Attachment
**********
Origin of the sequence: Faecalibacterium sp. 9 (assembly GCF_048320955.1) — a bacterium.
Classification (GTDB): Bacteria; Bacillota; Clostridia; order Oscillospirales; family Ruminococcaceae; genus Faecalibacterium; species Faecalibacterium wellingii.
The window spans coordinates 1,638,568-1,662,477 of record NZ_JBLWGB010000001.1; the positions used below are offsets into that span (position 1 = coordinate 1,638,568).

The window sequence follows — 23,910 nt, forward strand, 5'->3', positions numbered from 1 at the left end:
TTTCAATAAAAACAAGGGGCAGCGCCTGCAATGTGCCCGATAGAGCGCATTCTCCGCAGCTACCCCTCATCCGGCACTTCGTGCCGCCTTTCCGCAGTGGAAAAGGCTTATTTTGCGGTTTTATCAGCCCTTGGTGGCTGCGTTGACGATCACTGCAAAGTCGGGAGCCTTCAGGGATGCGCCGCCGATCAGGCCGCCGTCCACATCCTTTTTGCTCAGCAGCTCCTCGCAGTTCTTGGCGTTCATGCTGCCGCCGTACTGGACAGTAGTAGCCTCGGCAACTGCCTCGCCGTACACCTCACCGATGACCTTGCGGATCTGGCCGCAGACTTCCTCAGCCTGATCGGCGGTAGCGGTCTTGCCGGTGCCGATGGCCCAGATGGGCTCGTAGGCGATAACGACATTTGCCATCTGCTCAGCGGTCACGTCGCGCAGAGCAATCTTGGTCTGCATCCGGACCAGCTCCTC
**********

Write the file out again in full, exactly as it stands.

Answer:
Origin of the sequence: Faecalibacterium sp. 9 (assembly GCF_048320955.1) — a bacterium.
Classification (GTDB): Bacteria; Bacillota; Clostridia; order Oscillospirales; family Ruminococcaceae; genus Faecalibacterium; species Faecalibacterium wellingii.
The window spans coordinates 1,638,568-1,662,477 of record NZ_JBLWGB010000001.1; the positions used below are offsets into that span (position 1 = coordinate 1,638,568).

The window sequence follows — 23,910 nt, forward strand, 5'->3', positions numbered from 1 at the left end:
TTTCAATAAAAACAAGGGGCAGCGCCTGCAATGTGCCCGATAGAGCGCATTCTCCGCAGCTACCCCTCATCCGGCACTTCGTGCCGCCTTTCCGCAGTGGAAAAGGCTTATTTTGCGGTTTTATCAGCCCTTGGTGGCTGCGTTGACGATCACTGCAAAGTCGGGAGCCTTCAGGGATGCGCCGCCGATCAGGCCGCCGTCCACATCCTTTTTGCTCAGCAGCTCCTCGCAGTTCTTGGCGTTCATGCTGCCGCCGTACTGGACAGTAGTAGCCTCGGCAACTGCCTCGCCGTACACCTCACCGATGACCTTGCGGATCTGGCCGCAGACTTCCTCAGCCTGATCGGCGGTAGCGGTCTTGCCGGTGCCGATGGCCCAGATGGGCTCGTAGGCGATAACGACATTTGCCATCTGCTCAGCGGTCACGTCGCGCAGAGCAATCTTGGTCTGCATCCGGACCAGCTCCTC